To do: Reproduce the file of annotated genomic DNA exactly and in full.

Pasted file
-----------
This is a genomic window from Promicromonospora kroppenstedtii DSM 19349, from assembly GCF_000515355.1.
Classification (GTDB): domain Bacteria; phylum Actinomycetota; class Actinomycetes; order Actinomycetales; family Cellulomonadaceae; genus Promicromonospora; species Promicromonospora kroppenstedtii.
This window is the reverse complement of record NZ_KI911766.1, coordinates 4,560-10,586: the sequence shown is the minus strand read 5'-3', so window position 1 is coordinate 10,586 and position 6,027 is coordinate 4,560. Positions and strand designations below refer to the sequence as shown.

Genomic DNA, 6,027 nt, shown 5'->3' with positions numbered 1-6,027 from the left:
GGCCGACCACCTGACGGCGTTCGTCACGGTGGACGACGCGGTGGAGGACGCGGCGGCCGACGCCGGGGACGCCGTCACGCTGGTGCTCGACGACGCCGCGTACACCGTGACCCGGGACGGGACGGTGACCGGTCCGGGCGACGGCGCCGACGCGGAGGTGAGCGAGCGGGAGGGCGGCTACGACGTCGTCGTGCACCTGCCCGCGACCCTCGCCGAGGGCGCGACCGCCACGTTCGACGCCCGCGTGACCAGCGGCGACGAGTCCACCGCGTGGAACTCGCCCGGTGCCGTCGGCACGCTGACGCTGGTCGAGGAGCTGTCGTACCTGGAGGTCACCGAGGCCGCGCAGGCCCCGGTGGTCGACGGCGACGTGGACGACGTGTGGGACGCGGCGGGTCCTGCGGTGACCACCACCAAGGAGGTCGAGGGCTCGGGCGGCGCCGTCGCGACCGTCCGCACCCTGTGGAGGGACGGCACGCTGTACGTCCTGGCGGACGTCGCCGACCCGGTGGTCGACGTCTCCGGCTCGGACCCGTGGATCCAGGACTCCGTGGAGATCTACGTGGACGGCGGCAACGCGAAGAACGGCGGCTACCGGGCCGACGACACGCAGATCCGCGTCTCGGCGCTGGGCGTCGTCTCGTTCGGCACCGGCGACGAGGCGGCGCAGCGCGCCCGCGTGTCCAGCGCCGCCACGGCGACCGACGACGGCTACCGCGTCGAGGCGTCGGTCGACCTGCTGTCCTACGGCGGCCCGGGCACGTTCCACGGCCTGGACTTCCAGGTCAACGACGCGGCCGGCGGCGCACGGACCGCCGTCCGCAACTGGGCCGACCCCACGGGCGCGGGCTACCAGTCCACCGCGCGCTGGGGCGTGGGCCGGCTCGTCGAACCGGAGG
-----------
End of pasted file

This is a genomic window from Promicromonospora kroppenstedtii DSM 19349, from assembly GCF_000515355.1.
Classification (GTDB): domain Bacteria; phylum Actinomycetota; class Actinomycetes; order Actinomycetales; family Cellulomonadaceae; genus Promicromonospora; species Promicromonospora kroppenstedtii.
This window is the reverse complement of record NZ_KI911766.1, coordinates 4,560-10,586: the sequence shown is the minus strand read 5'-3', so window position 1 is coordinate 10,586 and position 6,027 is coordinate 4,560. Positions and strand designations below refer to the sequence as shown.

Genomic DNA, 6,027 nt, shown 5'->3' with positions numbered 1-6,027 from the left:
GGCCGACCACCTGACGGCGTTCGTCACGGTGGACGACGCGGTGGAGGACGCGGCGGCCGACGCCGGGGACGCCGTCACGCTGGTGCTCGACGACGCCGCGTACACCGTGACCCGGGACGGGACGGTGACCGGTCCGGGCGACGGCGCCGACGCGGAGGTGAGCGAGCGGGAGGGCGGCTACGACGTCGTCGTGCACCTGCCCGCGACCCTCGCCGAGGGCGCGACCGCCACGTTCGACGCCCGCGTGACCAGCGGCGACGAGTCCACCGCGTGGAACTCGCCCGGTGCCGTCGGCACGCTGACGCTGGTCGAGGAGCTGTCGTACCTGGAGGTCACCGAGGCCGCGCAGGCCCCGGTGGTCGACGGCGACGTGGACGACGTGTGGGACGCGGCGGGTCCTGCGGTGACCACCACCAAGGAGGTCGAGGGCTCGGGCGGCGCCGTCGCGACCGTCCGCACCCTGTGGAGGGACGGCACGCTGTACGTCCTGGCGGACGTCGCCGACCCGGTGGTCGACGTCTCCGGCTCGGACCCGTGGATCCAGGACTCCGTGGAGATCTACGTGGACGGCGGCAACGCGAAGAACGGCGGCTACCGGGCCGACGACACGCAGATCCGCGTCTCGGCGCTGGGCGTCGTCTCGTTCGGCACCGGCGACGAGGCGGCGCAGCGCGCCCGCGTGTCCAGCGCCGCCACGGCGACCGACGACGGCTACCGCGTCGAGGCGTCGGTCGACCTGCTGTCCTACGGCGGCCCGGGCACGTTCCACGGCCTGGACTTCCAGGTCAACGACGCGGCCGGCGGCGCACGGACCGCCGTCCGCAACTGGGCCGACCCCACGGGCGCGGGCTACCAGTCCACCGCGCGCTGGGGCGTGGGCCGGCTCGTCGAACCGGAGG